Ok. I’ve been thinking about this for a while now. But only in short bursts. I thought if I start to document these thoughts, it may a) give me a kick up the backside to explore it more fully b) contribute to discussion/different ways of engaging with young learning disabled people and c) maybe get some tips, experiences and links.
So, LB is 18 in a few weeks. He is very funny, hard working and sensible (in an unusual way) with some serious interests around transport, recycling and justice. “Transition” so far has been pretty shite as I’ve documented. The future is not looking bright.
The facts as I’ve gleaned them (not easy); He has one more full year at school after this one. After that, he will be entitled to direct payments to create support for him. What this means is not clear. There’s a chance of a further year at a local college to learn (more) life skills. Given that his sixth form are currently doing a cracking full on job of teaching life skills, I’m not sure that there is much point in an additional year. Well other than to occupy his time. After that, it’s day centres (shudder) or a life of being taken into town to go to the cinema, bowling or hanging out at home with a paid carer.
The fledgling plan..
To set up a small social enterprise scheme; get a loan, buy a small van, a mobile industrial shredder, employ a co-ordinator and run an odd job business. The odd jobbers. The idea is to draw on the strengths of LB and other young people and celebrate diversity/eccentricity. LB is an attention to detail kind of dude when pointed in the right direction and encouraged to stay there. Other young people I know have an infectious joy in meeting people (though not always joyful to their parents) and interacting, strength, humour, an ability to hang out cheerfully and other skills. The plan is to create a community presence where the odd jobbers become known about locally. People, and local businesses, enjoy the service they offer on a social, as well as financial, level. Driving round, collecting shredding, or bits for the dump, small deliveries and so on. Creating employment (for however many hours a week) and the associated benefits (productivity, achievement, activity, purpose, structure, pay and a social life) which is priceless.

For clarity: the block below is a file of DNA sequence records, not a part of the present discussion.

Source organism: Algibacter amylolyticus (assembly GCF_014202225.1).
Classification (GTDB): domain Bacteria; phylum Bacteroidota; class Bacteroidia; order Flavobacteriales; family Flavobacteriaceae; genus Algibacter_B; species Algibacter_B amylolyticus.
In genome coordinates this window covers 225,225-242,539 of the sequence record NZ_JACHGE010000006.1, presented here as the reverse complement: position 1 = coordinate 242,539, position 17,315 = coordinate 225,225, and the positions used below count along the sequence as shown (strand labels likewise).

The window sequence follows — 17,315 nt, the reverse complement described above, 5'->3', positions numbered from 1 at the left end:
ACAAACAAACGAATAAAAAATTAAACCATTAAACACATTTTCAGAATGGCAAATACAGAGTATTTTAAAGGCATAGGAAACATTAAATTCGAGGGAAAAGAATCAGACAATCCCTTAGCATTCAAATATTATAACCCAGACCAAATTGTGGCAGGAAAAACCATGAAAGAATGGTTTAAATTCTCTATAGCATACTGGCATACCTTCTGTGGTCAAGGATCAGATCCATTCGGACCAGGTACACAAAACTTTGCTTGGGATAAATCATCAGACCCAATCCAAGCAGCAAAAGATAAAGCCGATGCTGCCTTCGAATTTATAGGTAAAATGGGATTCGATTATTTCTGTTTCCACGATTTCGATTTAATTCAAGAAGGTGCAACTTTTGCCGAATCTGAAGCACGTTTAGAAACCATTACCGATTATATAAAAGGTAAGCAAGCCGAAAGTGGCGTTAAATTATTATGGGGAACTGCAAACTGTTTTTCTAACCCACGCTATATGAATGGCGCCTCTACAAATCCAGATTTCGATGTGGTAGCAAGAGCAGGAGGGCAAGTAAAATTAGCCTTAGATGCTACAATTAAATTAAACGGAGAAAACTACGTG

There are enterprises that are doing similar type work across the country. I was pointed in the direction of Props who offer brilliant opportunities for young people in the Bristol area. But there are layers of hoops and bureaucracy to negotiate as local authorities interpret what direct payments can be spent on very differently. We had a taste of this when LB went on a “summer holiday” with a few other young men, funded through direct payments, only to come back with an extensive learning log. Oxfordshire county council insist learning outcomes are attached to funding. Props have had to create an accredited course for their enterprise. Choice and autonomy within a personalisation agenda? Forget it in practice.
These are early thoughts. It may be a vague, unattainable, undoable daydream. [Like my decluttering intentions..cough cough]. I’ve no idea how it could work in practice. But it feels better to think in terms of action. And involvement. Rather than just letting things pass by.